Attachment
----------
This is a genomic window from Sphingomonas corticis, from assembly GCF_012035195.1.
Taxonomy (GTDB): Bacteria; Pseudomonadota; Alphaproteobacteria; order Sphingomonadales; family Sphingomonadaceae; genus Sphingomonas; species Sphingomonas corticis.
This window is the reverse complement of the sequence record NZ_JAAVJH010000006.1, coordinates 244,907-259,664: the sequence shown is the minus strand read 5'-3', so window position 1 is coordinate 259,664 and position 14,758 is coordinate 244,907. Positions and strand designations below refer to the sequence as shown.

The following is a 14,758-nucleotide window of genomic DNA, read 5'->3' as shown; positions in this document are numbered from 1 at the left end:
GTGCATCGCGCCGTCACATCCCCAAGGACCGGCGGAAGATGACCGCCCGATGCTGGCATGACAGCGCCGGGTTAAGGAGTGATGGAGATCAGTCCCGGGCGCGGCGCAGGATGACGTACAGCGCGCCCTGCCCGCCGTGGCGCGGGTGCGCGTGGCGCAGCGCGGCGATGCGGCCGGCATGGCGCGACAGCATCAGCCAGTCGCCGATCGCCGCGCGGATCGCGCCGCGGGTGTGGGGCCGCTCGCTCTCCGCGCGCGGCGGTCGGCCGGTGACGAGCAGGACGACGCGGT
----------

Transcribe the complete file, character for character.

This is a genomic window from Sphingomonas corticis, from assembly GCF_012035195.1.
Taxonomy (GTDB): Bacteria; Pseudomonadota; Alphaproteobacteria; order Sphingomonadales; family Sphingomonadaceae; genus Sphingomonas; species Sphingomonas corticis.
This window is the reverse complement of the sequence record NZ_JAAVJH010000006.1, coordinates 244,907-259,664: the sequence shown is the minus strand read 5'-3', so window position 1 is coordinate 259,664 and position 14,758 is coordinate 244,907. Positions and strand designations below refer to the sequence as shown.

The following is a 14,758-nucleotide window of genomic DNA, read 5'->3' as shown; positions in this document are numbered from 1 at the left end:
GTGCATCGCGCCGTCACATCCCCAAGGACCGGCGGAAGATGACCGCCCGATGCTGGCATGACAGCGCCGGGTTAAGGAGTGATGGAGATCAGTCCCGGGCGCGGCGCAGGATGACGTACAGCGCGCCCTGCCCGCCGTGGCGCGGGTGCGCGTGGCGCAGCGCGGCGATGCGGCCGGCATGGCGCGACAGCATCAGCCAGTCGCCGATCGCCGCGCGGATCGCGCCGCGGGTGTGGGGCCGCTCGCTCTCCGCGCGCGGCGGTCGGCCGGTGACGAGCAGGACGACGCGGT